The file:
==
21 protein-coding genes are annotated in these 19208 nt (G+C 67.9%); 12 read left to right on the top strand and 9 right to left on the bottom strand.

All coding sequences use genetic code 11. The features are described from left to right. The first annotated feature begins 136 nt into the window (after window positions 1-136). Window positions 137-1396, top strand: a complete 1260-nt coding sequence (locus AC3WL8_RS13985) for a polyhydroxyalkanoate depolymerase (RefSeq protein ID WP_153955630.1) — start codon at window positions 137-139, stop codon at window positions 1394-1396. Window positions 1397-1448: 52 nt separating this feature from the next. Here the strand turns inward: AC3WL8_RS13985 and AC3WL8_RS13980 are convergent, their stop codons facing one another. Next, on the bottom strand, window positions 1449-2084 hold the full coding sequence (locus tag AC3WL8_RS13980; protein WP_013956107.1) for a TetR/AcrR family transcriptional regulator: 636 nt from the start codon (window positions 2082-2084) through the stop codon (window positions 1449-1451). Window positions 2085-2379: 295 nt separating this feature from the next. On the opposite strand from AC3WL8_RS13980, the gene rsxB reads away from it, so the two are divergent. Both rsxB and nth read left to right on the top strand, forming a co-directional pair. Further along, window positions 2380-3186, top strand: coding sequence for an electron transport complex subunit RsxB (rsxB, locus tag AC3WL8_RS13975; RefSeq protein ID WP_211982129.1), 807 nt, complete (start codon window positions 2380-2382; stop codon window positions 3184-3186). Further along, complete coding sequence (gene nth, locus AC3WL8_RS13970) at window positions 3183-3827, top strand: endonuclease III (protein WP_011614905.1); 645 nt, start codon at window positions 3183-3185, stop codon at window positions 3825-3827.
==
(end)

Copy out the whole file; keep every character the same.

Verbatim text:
21 protein-coding genes are annotated in these 19208 nt (G+C 67.9%); 12 read left to right on the top strand and 9 right to left on the bottom strand.

All coding sequences use genetic code 11. The features are described from left to right. The first annotated feature begins 136 nt into the window (after window positions 1-136). Window positions 137-1396, top strand: a complete 1260-nt coding sequence (locus AC3WL8_RS13985) for a polyhydroxyalkanoate depolymerase (RefSeq protein ID WP_153955630.1) — start codon at window positions 137-139, stop codon at window positions 1394-1396. Window positions 1397-1448: 52 nt separating this feature from the next. Here the strand turns inward: AC3WL8_RS13985 and AC3WL8_RS13980 are convergent, their stop codons facing one another. Next, on the bottom strand, window positions 1449-2084 hold the full coding sequence (locus tag AC3WL8_RS13980; protein WP_013956107.1) for a TetR/AcrR family transcriptional regulator: 636 nt from the start codon (window positions 2082-2084) through the stop codon (window positions 1449-1451). Window positions 2085-2379: 295 nt separating this feature from the next. On the opposite strand from AC3WL8_RS13980, the gene rsxB reads away from it, so the two are divergent. Both rsxB and nth read left to right on the top strand, forming a co-directional pair. Further along, window positions 2380-3186, top strand: coding sequence for an electron transport complex subunit RsxB (rsxB, locus tag AC3WL8_RS13975; RefSeq protein ID WP_211982129.1), 807 nt, complete (start codon window positions 2380-2382; stop codon window positions 3184-3186). Further along, complete coding sequence (gene nth, locus AC3WL8_RS13970) at window positions 3183-3827, top strand: endonuclease III (protein WP_011614905.1); 645 nt, start codon at window positions 3183-3185, stop codon at window positions 3825-3827.